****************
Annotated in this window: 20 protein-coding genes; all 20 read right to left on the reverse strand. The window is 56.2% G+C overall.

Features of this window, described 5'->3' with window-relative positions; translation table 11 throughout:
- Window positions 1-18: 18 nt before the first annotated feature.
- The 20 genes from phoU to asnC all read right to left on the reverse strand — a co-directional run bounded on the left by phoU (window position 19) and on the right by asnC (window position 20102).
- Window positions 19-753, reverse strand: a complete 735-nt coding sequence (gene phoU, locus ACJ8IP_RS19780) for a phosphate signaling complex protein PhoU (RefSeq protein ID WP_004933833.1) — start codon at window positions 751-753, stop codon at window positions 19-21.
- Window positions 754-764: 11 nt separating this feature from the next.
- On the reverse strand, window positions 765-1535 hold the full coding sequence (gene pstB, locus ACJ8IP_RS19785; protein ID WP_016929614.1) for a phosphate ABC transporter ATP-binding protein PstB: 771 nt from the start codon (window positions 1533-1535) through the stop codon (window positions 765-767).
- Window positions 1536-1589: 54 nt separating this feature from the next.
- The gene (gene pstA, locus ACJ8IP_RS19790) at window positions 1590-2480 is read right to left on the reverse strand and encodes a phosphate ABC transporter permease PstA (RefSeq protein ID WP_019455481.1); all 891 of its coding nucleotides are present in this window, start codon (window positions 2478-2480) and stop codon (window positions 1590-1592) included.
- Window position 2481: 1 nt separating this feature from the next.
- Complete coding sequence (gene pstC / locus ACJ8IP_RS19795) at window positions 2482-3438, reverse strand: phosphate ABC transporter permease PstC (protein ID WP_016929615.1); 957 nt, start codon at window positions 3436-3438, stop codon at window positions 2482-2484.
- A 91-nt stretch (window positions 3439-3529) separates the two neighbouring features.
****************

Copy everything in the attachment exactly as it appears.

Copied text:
Annotated in this window: 20 protein-coding genes; all 20 read right to left on the reverse strand. The window is 56.2% G+C overall.

Features of this window, described 5'->3' with window-relative positions; translation table 11 throughout:
- Window positions 1-18: 18 nt before the first annotated feature.
- The 20 genes from phoU to asnC all read right to left on the reverse strand — a co-directional run bounded on the left by phoU (window position 19) and on the right by asnC (window position 20102).
- Window positions 19-753, reverse strand: a complete 735-nt coding sequence (gene phoU, locus ACJ8IP_RS19780) for a phosphate signaling complex protein PhoU (RefSeq protein ID WP_004933833.1) — start codon at window positions 751-753, stop codon at window positions 19-21.
- Window positions 754-764: 11 nt separating this feature from the next.
- On the reverse strand, window positions 765-1535 hold the full coding sequence (gene pstB, locus ACJ8IP_RS19785; protein ID WP_016929614.1) for a phosphate ABC transporter ATP-binding protein PstB: 771 nt from the start codon (window positions 1533-1535) through the stop codon (window positions 765-767).
- Window positions 1536-1589: 54 nt separating this feature from the next.
- The gene (gene pstA, locus ACJ8IP_RS19790) at window positions 1590-2480 is read right to left on the reverse strand and encodes a phosphate ABC transporter permease PstA (RefSeq protein ID WP_019455481.1); all 891 of its coding nucleotides are present in this window, start codon (window positions 2478-2480) and stop codon (window positions 1590-1592) included.
- Window position 2481: 1 nt separating this feature from the next.
- Complete coding sequence (gene pstC / locus ACJ8IP_RS19795) at window positions 2482-3438, reverse strand: phosphate ABC transporter permease PstC (protein ID WP_016929615.1); 957 nt, start codon at window positions 3436-3438, stop codon at window positions 2482-2484.
- A 91-nt stretch (window positions 3439-3529) separates the two neighbouring features.